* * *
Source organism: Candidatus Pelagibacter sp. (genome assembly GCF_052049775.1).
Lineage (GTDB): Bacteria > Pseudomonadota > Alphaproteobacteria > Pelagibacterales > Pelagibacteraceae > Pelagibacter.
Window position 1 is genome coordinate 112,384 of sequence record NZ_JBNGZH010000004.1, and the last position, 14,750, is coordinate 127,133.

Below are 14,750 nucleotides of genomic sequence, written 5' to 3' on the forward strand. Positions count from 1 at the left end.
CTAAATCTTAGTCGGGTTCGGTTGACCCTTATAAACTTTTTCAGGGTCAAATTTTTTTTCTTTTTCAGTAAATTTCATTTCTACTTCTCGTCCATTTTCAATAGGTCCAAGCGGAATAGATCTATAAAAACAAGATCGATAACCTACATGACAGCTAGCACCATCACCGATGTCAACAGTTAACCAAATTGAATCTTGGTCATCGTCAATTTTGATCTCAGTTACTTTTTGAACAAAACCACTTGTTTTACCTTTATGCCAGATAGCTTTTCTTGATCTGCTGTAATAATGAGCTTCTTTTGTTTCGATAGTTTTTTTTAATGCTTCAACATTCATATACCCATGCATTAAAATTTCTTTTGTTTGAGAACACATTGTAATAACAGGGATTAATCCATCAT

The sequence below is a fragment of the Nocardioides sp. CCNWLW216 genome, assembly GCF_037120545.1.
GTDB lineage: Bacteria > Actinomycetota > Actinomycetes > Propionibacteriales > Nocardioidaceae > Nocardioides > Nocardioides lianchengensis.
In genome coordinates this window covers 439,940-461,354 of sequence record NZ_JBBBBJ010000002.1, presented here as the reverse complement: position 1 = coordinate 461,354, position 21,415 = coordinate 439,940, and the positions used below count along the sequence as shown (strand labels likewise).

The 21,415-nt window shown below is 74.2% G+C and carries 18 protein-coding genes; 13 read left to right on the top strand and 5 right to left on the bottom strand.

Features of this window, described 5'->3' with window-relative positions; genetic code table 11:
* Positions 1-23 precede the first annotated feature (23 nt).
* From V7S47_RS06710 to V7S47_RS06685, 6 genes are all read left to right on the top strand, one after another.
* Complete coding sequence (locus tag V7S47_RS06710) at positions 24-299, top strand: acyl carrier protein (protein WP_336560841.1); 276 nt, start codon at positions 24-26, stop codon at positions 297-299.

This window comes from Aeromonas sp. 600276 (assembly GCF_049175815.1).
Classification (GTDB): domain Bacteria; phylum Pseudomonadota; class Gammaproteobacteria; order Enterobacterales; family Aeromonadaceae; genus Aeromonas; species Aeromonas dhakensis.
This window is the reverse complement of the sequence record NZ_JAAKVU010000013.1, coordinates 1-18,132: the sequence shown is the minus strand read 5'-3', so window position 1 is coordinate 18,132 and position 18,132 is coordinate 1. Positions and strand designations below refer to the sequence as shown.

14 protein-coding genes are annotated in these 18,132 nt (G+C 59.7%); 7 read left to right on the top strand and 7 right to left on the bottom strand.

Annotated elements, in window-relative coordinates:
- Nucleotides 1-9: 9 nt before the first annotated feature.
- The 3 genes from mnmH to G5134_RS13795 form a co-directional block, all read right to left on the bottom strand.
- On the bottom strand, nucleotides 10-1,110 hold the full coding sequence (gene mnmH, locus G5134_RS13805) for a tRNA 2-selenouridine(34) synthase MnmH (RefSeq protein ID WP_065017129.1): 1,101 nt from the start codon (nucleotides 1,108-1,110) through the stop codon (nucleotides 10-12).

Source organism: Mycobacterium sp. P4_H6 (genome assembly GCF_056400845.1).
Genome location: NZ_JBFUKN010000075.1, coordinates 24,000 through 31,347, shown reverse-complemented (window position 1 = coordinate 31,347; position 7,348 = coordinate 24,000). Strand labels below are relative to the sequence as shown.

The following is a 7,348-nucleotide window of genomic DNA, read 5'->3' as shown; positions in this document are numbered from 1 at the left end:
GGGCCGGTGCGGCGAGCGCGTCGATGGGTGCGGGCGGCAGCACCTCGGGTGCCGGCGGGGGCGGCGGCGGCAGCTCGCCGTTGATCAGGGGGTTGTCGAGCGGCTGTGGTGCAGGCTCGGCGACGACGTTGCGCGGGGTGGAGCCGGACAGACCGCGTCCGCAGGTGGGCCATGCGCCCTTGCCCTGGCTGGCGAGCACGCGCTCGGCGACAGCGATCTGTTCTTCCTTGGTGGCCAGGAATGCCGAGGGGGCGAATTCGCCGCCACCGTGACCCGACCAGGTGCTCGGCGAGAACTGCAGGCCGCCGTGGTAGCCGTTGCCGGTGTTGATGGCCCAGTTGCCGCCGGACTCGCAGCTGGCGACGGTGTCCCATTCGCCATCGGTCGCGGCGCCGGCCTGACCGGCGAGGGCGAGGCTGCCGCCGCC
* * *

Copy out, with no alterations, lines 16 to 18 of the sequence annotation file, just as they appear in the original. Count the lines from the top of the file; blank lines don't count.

This window is the reverse complement of the sequence record NZ_JAAKVU010000013.1, coordinates 1-18,132: the sequence shown is the minus strand read 5'-3', so window position 1 is coordinate 18,132 and position 18,132 is coordinate 1. Positions and strand designations below refer to the sequence as shown.

14 protein-coding genes are annotated in these 18,132 nt (G+C 59.7%); 7 read left to right on the top strand and 7 right to left on the bottom strand.

Annotated elements, in window-relative coordinates: